In a recent report, the China Institute documented how China is continuing to buy Canadian agricultural goods at a solid pace.

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David Mulroney, a former Canadian ambassador to China, said that aside from arresting Ms. Meng – who is fighting extradition to the U.S. in a B.C. court – Ottawa has avoided taking significant measures that might antagonize Beijing.

By comparison, Australia has faced an increasing list of trade reprisals from China after challenging China in ways Canada hasn’t. Australia has banned Huawei from 5G networks, called for an inquiry into the origins of COVID-19, and led a pushback against authoritarian states by enacting a law to monitor agents acting for foreign governments.

Prof. Houlden said it would be unwise for Canada to try to decouple its trade with China. He added that trade accounts for 64 per cent of Canada’s GDP, compared with 24 per cent for the U.S. and 37 per cent for China.

“We are far more export dependent than China and we can’t maintain our prosperity without that, so [the] idea that we can’t or shouldn’t sell to China is not sustainable,” he added.

While Canadian canola seed exports continue to face targeted restrictions from Beijing, the China Institute report said 2020 has been marked by relative gains in both export value and tonnage. The cumulative value of canola seed exports to China has risen by 52 per cent on a year-to-date basis to $976-million. That’s still far below the $2.7-billion in canola seed Canada exported in 2018, however.

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A pick between dark politics or collective resistance – The Hindu

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The democratic world has a choice — either accept the politics of violence or kindle the urge to resist the status quo

All politics is a struggle for power; the ultimate kind of power is violence.” — C. Wright Mills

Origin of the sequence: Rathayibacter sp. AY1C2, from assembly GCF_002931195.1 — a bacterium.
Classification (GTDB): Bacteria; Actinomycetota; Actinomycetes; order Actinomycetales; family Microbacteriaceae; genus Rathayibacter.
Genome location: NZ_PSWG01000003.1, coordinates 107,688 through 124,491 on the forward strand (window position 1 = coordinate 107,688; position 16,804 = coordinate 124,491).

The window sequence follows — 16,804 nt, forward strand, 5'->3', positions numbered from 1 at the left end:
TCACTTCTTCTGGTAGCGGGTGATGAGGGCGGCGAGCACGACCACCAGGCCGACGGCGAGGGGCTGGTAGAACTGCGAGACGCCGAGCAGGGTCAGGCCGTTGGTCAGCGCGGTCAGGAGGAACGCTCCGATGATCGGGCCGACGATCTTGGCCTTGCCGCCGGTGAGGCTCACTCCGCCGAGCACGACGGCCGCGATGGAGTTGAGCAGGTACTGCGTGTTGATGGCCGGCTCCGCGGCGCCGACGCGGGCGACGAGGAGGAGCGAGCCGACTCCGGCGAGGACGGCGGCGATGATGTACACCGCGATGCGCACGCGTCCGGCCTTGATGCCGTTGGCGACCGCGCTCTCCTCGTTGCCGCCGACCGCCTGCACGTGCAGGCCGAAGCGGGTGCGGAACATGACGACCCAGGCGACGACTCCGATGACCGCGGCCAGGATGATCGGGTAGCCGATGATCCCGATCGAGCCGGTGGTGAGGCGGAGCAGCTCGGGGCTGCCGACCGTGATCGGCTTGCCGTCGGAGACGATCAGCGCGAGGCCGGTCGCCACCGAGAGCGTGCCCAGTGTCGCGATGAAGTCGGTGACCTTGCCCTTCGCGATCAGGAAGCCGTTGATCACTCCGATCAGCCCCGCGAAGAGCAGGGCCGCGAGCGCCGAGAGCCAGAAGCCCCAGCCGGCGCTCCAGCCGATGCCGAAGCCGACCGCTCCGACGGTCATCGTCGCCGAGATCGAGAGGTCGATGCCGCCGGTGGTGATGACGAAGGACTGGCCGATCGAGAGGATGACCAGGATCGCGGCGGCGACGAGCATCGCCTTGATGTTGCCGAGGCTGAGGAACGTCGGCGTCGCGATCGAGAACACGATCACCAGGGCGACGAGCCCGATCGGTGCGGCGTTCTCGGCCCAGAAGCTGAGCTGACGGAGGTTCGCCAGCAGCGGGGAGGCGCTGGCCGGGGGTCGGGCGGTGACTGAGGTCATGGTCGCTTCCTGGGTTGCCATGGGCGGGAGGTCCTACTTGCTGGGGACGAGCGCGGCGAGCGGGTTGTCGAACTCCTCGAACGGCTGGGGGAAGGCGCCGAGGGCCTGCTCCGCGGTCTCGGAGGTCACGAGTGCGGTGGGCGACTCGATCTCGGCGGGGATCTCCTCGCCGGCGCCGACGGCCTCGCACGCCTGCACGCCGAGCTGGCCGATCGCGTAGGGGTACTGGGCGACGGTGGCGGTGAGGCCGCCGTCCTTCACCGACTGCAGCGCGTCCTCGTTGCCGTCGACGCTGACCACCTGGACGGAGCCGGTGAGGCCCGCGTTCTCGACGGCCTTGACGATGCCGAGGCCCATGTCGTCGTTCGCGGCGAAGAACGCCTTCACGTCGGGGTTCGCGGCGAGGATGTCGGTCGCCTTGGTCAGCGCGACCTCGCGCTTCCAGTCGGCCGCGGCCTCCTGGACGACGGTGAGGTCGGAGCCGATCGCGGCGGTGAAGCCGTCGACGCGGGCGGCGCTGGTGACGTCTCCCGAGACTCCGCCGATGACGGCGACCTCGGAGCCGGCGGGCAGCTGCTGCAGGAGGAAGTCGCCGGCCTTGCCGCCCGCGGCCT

Donald Trump’s drive to upend a legitimate election has shaken faith in the functioning of democracy worldwide. When a president of a country himself condones the rioters or calls them “patriots”, a grim reality awaits democracy in the face of the pervasive political polarisation ripping apart the very political fabric of a nation. Politicians across the globe sink to new levels of unwarranted incitement of a malleable public, a disastrous and politically debasing tendency of constitutional democracy.

U.S. Capitol | The siege of a historical power centre

History as a pointer

The loss of faith in the ruling elite points towards a disturbing future. The long and cyclic dark history of civilisation, of wars and violence, of religious fanaticism and irrationality is a loud indication of the failure to model society on rational principles. Our inherently dialectical history confirms the simultaneous birth of opposing forces at the very moment of assertion of any “truth”. For example, the trajectory of liberal democracy evolving into totalitarianism is evidently present in the brute forces of Italian fascism or German Nazism, two striking examples of the birth of vulgar nationalist fervour and racial superiority.

The shock of Capitol Hill

In the wake of the debacle on Capitol Hill, the world awakes to the reality of the scourge of violence within democracy, rousing a serious national debate on what comprises aggression, who perpetuates it, and why. It is imperative to halt the runaway course of democracy towards an environment increasingly subsumed in the violence of fear and hatred, an overwhelming plague in any civil society. Breaking, therefore, through the intellectual vacuity of the official discourse and coming to grips with the history of electoral violence we see that what happened on the Potomac is nothing new in the long history of racist and electoral violence.

But it is not Mr. Trump who is solely responsible. The people are as much to be blamed. Jason Brennan, in his valuable and bracing book, Against Democracy, makes the contrarian conclusion that democratic participation promotes human beings to forget common sense and common politesse. Voters, as he puts it rather uncharitably, are “biased, ill-informed football hooligans” who “can present arguments for their beliefs, but cannot explain alternative points of view”. Along with them are the “hobbits”, a section that lacks fixed strong views on political matters. These two categories have their antithesis in the “Vulcans” who, Brennan argues, “think scientifically and rationally about politics”. Nazism, Trumpism or Hindutva are outstanding examples of this syndrome and the analogy fits in aptly with the credentials of the demonstrators in Washington DC, the “superbiased” who mindlessly fall in line with the manifesto of the ruling dispensation.